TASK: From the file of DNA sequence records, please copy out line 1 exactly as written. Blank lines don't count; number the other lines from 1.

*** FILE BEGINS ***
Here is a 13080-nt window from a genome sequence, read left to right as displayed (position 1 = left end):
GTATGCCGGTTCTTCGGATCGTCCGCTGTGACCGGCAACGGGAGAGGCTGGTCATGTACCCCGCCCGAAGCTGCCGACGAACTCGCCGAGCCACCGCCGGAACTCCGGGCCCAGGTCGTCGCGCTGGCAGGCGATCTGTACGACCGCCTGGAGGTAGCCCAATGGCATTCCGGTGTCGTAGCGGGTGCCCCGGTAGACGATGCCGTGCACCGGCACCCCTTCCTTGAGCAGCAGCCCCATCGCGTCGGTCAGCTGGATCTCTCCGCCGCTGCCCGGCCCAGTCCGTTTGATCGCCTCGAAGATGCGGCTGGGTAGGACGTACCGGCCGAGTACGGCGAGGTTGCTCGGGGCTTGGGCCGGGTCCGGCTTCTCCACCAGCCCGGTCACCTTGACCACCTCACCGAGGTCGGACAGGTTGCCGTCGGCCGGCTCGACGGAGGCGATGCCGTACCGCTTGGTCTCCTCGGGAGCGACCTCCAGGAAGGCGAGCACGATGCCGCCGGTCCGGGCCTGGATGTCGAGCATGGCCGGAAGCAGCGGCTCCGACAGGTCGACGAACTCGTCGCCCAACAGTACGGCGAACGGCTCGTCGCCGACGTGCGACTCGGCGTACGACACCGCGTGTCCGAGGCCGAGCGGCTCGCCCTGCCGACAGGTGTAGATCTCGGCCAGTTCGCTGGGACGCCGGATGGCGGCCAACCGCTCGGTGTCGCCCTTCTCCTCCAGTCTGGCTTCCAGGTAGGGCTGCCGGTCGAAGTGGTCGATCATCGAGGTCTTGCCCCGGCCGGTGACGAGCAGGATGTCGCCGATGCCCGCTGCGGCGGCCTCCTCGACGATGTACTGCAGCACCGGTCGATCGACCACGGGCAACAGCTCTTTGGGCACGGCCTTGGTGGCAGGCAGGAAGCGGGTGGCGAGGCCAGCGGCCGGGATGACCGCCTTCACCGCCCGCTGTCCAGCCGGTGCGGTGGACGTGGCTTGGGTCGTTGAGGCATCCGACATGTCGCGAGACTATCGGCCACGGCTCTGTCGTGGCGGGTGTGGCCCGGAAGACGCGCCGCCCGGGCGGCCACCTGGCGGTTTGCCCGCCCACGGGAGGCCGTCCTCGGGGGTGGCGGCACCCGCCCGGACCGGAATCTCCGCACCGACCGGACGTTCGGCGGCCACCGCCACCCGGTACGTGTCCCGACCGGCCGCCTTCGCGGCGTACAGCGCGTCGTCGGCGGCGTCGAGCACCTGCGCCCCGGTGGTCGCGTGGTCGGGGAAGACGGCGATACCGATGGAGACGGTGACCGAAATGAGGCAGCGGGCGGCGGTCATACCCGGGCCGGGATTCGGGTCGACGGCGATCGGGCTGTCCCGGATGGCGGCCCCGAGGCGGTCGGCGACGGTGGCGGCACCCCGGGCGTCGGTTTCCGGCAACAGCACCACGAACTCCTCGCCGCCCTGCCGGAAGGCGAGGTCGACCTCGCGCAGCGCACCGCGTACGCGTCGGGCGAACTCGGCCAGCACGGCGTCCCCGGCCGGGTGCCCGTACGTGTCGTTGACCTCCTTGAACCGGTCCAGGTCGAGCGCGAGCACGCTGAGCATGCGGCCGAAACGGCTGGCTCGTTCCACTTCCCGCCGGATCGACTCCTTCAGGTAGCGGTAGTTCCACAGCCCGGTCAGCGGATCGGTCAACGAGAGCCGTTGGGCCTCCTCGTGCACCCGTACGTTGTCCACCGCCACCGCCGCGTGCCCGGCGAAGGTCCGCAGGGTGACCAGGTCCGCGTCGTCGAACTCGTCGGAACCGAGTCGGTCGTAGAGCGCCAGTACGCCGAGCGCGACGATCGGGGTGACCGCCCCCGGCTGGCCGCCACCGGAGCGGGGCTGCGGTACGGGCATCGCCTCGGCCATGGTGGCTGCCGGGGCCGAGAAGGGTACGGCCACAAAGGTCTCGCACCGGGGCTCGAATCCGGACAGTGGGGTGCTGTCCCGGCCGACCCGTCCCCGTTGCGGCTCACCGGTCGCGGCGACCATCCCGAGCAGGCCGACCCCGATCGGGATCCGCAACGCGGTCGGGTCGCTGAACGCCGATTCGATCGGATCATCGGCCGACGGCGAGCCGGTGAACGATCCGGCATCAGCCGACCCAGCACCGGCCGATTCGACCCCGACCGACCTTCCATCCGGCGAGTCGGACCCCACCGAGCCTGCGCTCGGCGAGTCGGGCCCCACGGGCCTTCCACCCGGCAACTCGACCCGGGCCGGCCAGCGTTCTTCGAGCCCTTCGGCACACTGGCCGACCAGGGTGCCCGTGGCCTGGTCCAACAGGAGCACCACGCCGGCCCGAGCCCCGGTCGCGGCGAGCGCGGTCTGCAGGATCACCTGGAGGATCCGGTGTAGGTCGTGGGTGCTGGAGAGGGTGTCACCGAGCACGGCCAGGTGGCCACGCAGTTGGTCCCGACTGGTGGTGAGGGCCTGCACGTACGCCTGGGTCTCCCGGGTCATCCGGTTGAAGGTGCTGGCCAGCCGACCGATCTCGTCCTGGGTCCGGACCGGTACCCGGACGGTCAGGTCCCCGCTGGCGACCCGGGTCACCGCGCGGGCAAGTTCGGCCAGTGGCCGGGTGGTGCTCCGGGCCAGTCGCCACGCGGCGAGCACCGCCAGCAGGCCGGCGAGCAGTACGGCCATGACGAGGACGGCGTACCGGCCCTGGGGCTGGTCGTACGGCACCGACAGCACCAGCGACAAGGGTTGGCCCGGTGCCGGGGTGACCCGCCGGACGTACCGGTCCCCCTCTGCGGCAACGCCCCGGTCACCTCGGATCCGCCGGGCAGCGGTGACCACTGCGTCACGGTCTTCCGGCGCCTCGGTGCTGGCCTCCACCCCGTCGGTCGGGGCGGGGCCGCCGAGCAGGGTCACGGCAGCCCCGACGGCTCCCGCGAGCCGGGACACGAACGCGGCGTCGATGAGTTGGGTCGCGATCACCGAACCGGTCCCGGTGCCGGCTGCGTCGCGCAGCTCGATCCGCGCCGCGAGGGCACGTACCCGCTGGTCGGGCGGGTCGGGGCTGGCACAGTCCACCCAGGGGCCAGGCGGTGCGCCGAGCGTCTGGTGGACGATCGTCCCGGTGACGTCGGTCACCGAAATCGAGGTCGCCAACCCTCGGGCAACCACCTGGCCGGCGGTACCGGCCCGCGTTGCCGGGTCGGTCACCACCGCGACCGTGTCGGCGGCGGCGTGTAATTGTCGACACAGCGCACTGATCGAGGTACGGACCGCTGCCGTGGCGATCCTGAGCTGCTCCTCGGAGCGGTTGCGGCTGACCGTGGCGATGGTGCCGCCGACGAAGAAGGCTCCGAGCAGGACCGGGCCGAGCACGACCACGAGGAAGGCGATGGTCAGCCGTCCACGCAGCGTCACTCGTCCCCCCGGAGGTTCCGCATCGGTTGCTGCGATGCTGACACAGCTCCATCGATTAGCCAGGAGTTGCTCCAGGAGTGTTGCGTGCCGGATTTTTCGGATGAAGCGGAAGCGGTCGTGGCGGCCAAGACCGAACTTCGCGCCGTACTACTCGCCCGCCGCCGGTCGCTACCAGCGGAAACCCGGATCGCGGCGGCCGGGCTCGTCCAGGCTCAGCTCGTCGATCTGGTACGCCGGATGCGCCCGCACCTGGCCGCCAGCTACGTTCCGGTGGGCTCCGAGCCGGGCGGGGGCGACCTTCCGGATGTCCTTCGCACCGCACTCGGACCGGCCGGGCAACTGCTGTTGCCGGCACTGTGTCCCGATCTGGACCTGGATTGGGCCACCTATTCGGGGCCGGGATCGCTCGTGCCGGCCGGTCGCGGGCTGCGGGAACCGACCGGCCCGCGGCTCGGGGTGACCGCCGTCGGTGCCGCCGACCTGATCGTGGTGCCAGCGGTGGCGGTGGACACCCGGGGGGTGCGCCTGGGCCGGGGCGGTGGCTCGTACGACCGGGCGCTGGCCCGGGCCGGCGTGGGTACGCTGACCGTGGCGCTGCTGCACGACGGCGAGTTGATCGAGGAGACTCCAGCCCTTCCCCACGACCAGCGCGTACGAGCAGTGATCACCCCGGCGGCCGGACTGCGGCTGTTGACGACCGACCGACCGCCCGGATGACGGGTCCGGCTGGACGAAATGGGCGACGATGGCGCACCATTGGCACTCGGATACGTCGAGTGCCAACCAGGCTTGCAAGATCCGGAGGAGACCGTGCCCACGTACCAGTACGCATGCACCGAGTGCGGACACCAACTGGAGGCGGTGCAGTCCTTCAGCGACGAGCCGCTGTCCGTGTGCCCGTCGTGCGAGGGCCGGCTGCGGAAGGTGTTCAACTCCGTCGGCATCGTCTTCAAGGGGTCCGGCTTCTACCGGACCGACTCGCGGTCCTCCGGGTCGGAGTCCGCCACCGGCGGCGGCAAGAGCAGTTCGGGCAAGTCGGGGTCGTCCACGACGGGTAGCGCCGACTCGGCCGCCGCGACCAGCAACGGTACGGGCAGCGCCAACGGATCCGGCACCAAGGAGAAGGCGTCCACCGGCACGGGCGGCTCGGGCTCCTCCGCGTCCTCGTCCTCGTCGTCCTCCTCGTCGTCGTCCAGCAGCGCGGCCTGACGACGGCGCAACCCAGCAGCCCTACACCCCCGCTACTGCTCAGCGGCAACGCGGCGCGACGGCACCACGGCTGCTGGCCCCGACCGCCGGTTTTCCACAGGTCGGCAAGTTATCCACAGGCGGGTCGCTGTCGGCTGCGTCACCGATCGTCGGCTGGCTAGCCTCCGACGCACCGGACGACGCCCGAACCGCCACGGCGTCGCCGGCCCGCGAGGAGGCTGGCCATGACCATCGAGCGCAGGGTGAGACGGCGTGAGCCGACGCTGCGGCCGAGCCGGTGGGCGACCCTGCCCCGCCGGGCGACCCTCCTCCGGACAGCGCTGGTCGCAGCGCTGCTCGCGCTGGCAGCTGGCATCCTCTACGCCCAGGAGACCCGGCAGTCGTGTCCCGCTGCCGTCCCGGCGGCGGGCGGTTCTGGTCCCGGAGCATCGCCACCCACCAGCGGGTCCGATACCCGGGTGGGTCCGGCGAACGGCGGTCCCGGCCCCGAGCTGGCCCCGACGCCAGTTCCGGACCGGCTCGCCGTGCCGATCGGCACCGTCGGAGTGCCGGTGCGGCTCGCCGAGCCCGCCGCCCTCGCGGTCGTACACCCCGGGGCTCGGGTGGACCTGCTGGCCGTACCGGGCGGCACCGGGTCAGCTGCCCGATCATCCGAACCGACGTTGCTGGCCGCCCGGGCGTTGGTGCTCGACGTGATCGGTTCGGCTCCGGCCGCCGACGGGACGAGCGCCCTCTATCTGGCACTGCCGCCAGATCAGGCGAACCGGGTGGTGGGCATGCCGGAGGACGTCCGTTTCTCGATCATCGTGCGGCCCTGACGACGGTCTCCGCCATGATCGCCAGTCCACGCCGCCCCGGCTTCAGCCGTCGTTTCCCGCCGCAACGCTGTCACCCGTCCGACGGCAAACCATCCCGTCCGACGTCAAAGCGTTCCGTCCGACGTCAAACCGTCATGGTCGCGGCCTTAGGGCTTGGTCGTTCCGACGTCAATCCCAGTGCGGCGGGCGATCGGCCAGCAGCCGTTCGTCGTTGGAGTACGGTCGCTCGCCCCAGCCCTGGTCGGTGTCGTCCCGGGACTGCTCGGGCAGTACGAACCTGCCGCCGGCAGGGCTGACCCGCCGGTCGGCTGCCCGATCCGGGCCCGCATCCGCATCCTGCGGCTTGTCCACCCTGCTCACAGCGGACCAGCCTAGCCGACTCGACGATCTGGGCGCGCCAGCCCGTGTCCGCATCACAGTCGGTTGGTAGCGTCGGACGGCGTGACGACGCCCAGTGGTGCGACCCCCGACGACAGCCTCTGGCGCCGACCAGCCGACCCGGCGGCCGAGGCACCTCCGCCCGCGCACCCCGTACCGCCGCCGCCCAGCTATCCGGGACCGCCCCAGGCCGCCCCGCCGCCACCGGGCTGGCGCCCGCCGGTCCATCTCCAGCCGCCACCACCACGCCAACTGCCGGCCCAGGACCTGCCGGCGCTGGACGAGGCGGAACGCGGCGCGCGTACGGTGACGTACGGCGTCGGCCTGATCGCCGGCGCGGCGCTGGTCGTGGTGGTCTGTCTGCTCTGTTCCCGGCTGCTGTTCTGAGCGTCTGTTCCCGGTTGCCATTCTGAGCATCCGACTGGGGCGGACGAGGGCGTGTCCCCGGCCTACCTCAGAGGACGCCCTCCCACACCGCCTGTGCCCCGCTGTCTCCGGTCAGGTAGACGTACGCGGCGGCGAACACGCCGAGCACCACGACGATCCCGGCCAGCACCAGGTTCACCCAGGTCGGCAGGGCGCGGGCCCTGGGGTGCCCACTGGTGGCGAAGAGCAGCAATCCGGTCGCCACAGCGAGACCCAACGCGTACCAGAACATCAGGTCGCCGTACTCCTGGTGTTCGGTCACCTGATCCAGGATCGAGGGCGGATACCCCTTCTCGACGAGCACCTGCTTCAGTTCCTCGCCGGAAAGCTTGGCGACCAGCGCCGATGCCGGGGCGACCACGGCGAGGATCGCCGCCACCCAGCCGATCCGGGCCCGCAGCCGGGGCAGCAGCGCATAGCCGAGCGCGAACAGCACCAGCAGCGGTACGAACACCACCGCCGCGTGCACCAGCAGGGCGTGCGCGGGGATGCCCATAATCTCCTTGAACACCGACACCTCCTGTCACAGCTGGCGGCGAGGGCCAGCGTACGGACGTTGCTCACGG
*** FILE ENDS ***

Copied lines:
Here is a 13080-nt window from a genome sequence, read left to right as displayed (position 1 = left end):